uselessoldman wrote:I think people must be COMPLETELY BONKERS to buy into their products. They remind me so much of the Apple marketing model, you buy our stuff cos we are who we are and we know u love us. To say you FORCED to pay a premium price for both their hardware and software is a massive UNDERSTATEMENT, its not exactly unique, but I use the word forced specifically cos as I said you have to be bonkers !!
Well, yes and no. For UAD , the UAD brand carries a bit of premium, no doubt... but it does because its products are still uniquely very good, not the other way around.
The reasons are simple: for one, UAD is very close, obviously to, UA. UA is damn good at what they do and has been good at it for a very long time. The changes in analogue audio happen at a far lower pace than in software (heck, we're still looking at kit from the 1950s as holy grails) so UA is still very much at the top of its game.
That has several consequences: one, when doing the software you have people available who has designed the analogue circuit; or, you have people that can understand it pretty well; when you have designed something, you have available people that can tell you very quickly how it compares to the "real thing"; you have available a number of "real things", or the financial muscle and connections to get or loan more (if I as a small company were to make a Fairchild plugin today, just getting hold of a real Fairchild for testing would require considerable funding and work).
Two, reproducing analogue behavior in software is not a trivial skill. Reproducing is so that it mimics the actual analogue hardware, it's much worse - because (unlike computing) the specific hardware platform makes a significant difference to the result of the "computation" - i.e. the processing of the signal.
It takes years for a group of people to get good at it, and the head start that the fellas at UAD have by now, give them an incredible advantage (same goes for Line6, for example and others). The combination of all that makes so that UAD plugin sound as they sound - for reproducing classic hardware, there's very other companies that have the same edge.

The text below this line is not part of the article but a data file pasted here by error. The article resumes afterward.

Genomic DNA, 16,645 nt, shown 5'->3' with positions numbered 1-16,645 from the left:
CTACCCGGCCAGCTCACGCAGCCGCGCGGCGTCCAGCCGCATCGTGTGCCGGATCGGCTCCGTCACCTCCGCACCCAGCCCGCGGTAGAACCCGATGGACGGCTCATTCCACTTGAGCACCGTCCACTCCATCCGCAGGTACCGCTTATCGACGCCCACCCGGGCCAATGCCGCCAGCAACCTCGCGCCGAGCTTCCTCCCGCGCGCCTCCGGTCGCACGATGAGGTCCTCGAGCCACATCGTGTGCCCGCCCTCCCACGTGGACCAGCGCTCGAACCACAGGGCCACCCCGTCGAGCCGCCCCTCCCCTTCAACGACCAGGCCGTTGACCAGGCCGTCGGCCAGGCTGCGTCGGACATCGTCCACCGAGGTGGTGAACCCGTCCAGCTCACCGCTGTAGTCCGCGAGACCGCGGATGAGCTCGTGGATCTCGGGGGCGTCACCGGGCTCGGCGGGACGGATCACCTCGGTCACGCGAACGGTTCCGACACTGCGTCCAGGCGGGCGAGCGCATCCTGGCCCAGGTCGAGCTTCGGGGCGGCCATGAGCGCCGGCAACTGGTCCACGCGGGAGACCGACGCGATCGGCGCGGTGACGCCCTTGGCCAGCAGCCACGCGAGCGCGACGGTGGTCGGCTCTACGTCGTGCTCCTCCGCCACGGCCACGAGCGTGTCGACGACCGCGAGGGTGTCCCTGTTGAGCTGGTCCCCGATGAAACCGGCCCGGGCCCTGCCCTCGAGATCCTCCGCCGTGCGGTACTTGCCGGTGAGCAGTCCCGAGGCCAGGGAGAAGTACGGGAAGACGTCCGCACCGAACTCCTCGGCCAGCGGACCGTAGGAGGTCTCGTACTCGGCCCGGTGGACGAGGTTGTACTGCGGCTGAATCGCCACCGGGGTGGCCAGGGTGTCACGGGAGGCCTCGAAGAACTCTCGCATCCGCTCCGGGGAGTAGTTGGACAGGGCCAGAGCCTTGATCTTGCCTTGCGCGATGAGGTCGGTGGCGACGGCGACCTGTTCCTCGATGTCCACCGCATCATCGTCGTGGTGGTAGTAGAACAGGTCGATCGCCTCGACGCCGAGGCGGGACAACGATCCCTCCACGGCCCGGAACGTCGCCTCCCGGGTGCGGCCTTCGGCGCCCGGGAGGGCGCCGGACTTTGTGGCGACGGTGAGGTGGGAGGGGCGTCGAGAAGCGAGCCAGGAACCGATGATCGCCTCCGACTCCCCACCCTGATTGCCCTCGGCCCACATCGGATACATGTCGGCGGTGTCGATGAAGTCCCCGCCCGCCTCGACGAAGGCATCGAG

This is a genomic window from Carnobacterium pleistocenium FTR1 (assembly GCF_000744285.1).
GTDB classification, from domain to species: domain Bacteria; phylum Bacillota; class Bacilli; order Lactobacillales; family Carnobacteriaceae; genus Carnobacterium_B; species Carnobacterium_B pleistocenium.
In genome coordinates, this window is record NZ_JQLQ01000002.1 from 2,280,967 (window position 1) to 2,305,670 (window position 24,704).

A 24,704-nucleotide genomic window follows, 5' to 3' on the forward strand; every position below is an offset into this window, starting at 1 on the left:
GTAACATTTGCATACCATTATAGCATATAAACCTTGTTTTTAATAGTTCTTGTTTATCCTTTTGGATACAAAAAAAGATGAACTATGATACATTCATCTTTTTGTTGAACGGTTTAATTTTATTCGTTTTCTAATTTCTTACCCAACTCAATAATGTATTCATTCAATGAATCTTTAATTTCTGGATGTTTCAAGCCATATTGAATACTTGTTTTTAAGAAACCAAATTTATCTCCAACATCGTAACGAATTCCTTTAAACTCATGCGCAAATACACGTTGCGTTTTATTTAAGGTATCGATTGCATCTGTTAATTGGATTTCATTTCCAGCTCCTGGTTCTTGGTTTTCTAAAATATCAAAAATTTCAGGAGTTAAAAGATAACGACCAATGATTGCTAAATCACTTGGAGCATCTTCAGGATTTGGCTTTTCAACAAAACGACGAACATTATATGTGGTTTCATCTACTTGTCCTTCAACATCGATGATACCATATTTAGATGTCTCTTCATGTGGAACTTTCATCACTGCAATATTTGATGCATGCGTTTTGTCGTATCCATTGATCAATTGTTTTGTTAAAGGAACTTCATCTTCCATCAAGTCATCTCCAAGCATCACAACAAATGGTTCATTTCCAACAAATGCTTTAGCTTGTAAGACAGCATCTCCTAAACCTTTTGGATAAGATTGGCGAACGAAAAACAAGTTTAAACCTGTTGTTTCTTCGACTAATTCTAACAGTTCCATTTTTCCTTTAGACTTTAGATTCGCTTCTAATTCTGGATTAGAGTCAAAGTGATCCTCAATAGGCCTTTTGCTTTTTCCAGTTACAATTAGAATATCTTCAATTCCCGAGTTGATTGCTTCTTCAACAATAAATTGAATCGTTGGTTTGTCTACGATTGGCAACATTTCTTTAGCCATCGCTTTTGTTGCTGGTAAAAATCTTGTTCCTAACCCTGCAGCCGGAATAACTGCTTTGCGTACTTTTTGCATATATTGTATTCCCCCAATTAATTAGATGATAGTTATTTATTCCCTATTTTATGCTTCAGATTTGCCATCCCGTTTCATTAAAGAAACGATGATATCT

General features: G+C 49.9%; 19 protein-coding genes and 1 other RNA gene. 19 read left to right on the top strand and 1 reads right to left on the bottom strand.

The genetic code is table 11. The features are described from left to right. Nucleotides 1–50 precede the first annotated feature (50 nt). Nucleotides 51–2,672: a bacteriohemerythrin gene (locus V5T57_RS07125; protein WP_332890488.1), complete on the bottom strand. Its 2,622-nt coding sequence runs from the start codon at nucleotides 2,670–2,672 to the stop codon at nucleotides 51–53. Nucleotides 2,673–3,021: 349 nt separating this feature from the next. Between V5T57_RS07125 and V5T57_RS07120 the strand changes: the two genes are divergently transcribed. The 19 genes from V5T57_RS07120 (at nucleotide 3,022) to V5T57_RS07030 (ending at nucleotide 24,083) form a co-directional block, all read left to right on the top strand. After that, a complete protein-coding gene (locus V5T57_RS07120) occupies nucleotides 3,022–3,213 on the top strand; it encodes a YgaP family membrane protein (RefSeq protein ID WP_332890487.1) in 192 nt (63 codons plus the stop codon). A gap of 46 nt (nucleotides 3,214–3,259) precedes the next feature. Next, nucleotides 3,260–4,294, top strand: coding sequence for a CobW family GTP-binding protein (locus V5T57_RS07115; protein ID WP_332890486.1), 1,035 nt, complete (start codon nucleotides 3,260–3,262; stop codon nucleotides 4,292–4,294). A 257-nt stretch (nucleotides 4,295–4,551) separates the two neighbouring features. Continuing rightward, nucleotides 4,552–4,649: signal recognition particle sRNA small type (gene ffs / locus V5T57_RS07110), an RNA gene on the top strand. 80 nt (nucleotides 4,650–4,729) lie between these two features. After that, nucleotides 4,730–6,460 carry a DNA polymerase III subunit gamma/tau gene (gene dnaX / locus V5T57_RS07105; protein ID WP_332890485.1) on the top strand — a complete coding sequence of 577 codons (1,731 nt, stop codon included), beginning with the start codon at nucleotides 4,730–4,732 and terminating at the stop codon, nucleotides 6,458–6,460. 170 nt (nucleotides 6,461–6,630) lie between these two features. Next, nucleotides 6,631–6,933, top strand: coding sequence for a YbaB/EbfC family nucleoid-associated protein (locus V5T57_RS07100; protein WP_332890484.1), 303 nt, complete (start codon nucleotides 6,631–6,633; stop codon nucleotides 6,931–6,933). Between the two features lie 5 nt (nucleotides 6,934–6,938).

The analogy with Apple is not totally appropriate: computers, in the end of the day, do all exactly the same thing. Also then skills are fairly translatable. It's not _harder_ or different to code something on an Apple platform than it is anywhere else (it was way harder on, say, an Atari 2600.. but I digress). A Turing-equivalent computation is a computation and it really matters not which specific hardware is running it, so long the hardware is not faulty.
Thingsd like the looks, and how thin the machine is, suddenly get attention and are more important, because it's hard to differentiate on the computation (you can, a little, on speed, but again, it's largely a non-problem for most users these days). And of course the specific system software, and the various ios and macos have their fans, as it should be. And the amount of software running on the system.
Finally, branding and exclusivity (including artificially higher prices, that give an aura of wealth to people carrying them) play also a huge role.
With UAD, not so. The proprietary hardware, even if useful, these days is really just a protection dongle... but what you pay, you pay for as accurate a reproduction of an analogue item as it can be done nowadays by anybody.
Then of course, there's always the guy whos finds it very hard to buy large amounts of money for stuff that can't be touched.. and that's ok.